Northern Ireland news

Potholes across rural Co Armagh are destroying my vehicles, businessman says

Martin Kelly reaches into one of the potholes on the Ballygassoon Road.
By Mairead Holland

AN Armagh businessman has hit out at the state of rural roads claiming he has noticed an increase in damage to his vehicles over the past two years.

His views are echoed by an SDLP councillor who says that in his 13 years as a local representative he has never seen the roads in a worse condition.

Martin Kelly, who is a funeral director and also runs a wheelchair taxi service, has 10 vehicles in total, six of which he needs to prepare for annual PSV testing.

"I have found this year and last year that when my vehicles go up for PSV there is a lot of damage underneath, which you're not even aware of at the time.

"It's much worse than in previous years and my repair bills are higher. I'm having to have more work done on things like suspension, shock absorbers and ball joints."

In one incident, he claimed he punctured two of his tyres after hitting a "massive" pothole.

"I have to get my vehicles tested every year in a government department to ensure they are fit for the road. But where is the comeback for the ordinary motorist - to make sure the road is fit for vehicles?" he said.

"Road tax is up, we pay the highest fuel bills in Europe and we have taxi enforcement officers doing spot checks. Where is all the revenue going? If ministers were in Stormont something could be done."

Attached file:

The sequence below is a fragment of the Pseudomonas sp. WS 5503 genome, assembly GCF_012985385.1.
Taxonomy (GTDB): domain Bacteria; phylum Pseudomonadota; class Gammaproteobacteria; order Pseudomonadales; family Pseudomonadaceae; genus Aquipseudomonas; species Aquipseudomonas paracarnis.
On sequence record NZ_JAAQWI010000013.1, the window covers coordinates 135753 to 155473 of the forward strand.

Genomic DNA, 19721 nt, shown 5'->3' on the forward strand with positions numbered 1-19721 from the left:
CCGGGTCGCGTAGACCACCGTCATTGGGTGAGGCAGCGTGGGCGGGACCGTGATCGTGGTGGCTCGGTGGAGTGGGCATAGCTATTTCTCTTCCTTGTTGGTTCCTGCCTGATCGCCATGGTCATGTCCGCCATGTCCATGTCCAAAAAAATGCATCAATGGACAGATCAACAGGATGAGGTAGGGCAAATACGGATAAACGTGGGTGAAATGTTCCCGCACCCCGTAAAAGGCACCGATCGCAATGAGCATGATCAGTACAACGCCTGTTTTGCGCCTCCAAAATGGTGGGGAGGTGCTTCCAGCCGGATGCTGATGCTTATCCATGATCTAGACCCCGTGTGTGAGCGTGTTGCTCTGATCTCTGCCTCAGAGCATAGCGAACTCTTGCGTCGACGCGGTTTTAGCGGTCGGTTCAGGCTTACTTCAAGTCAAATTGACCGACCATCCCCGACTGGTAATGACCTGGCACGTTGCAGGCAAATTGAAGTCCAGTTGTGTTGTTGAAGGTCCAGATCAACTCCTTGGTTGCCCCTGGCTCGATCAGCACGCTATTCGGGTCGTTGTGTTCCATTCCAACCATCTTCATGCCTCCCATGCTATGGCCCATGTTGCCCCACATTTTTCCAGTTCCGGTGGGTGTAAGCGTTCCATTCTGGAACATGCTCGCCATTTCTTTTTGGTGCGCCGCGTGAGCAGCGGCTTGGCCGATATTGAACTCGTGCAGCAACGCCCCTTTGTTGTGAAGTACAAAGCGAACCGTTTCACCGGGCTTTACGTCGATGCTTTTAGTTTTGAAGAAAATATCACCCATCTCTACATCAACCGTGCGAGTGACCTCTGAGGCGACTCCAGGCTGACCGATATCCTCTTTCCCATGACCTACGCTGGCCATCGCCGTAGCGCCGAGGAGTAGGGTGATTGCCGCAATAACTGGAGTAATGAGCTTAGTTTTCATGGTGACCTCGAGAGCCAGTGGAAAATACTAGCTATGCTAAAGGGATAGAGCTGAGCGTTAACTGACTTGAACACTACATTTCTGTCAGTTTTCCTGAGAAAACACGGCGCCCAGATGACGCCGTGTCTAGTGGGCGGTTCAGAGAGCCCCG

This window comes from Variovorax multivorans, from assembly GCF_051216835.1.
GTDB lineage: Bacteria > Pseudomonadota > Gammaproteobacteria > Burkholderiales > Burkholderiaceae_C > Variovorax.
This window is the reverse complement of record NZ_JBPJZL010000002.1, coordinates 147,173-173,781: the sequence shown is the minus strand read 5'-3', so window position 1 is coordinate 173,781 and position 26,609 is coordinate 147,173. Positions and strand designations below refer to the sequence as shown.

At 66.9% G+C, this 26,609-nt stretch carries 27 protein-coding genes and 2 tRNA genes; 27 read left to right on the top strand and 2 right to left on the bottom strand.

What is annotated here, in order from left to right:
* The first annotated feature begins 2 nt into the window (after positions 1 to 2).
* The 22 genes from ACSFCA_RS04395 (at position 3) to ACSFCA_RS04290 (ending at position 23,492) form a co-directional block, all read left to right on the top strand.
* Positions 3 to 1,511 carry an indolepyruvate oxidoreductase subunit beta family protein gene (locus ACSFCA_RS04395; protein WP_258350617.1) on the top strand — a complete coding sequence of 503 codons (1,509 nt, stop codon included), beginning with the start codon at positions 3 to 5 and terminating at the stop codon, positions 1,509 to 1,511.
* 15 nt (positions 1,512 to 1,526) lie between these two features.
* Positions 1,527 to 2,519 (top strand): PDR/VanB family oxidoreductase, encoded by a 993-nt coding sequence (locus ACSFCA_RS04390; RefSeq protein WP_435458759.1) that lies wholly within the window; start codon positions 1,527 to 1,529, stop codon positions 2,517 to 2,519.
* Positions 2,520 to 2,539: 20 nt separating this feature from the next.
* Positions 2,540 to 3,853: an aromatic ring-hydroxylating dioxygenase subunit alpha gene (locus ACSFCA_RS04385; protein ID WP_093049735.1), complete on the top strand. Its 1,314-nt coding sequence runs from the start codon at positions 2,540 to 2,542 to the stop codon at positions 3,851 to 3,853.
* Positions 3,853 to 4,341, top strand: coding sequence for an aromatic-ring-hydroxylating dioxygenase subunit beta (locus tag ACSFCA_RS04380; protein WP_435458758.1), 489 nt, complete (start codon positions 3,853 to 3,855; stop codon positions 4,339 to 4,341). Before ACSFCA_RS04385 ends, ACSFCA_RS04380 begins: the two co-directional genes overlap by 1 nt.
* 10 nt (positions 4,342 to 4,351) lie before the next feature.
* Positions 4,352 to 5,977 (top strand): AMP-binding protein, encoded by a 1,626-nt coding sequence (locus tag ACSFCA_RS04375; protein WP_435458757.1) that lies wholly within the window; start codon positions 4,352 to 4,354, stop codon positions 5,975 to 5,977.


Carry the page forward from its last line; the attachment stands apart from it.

Councillor Thomas O'Hanlon said he receives an average of four complaints a day about potholes and also hands out claim forms on a daily basis.

One of the rural roads in Armagh that drivers have to negotiate

"Small rural and major trunk roads alike, they are in an appalling condition.

"The figures show that consistently over the last six years there has been a massive shortfall in the investment needed - £286 million less than the department said was actually needed.

"People are very frustrated. By the department's own admission, they now inspect roads less often.

'We have to put our cars through the MOT to make sure they are roadworthy, but the real question is, are our roads fit to take our cars?"

A spokesperson for the Department of Infrastructure said the department has been operating in a "challenging budgetary position" for some time but said that almost 40,000 surface defects have been repaired in the last few months.

"We are aware of the current problem with potholes across the road network and all available resources have been mobilised to address this issue as quickly as possible with resources being targeted towards the more heavily trafficked roads in the first instance," she said.

She added that the department’s 2018/2019 roads structural maintenance capital budget includes £15m for a roads recovery fund which will address areas of immediate need across the road network, including in the Armagh area.

Martin Kelly beside some of the potholes.

 

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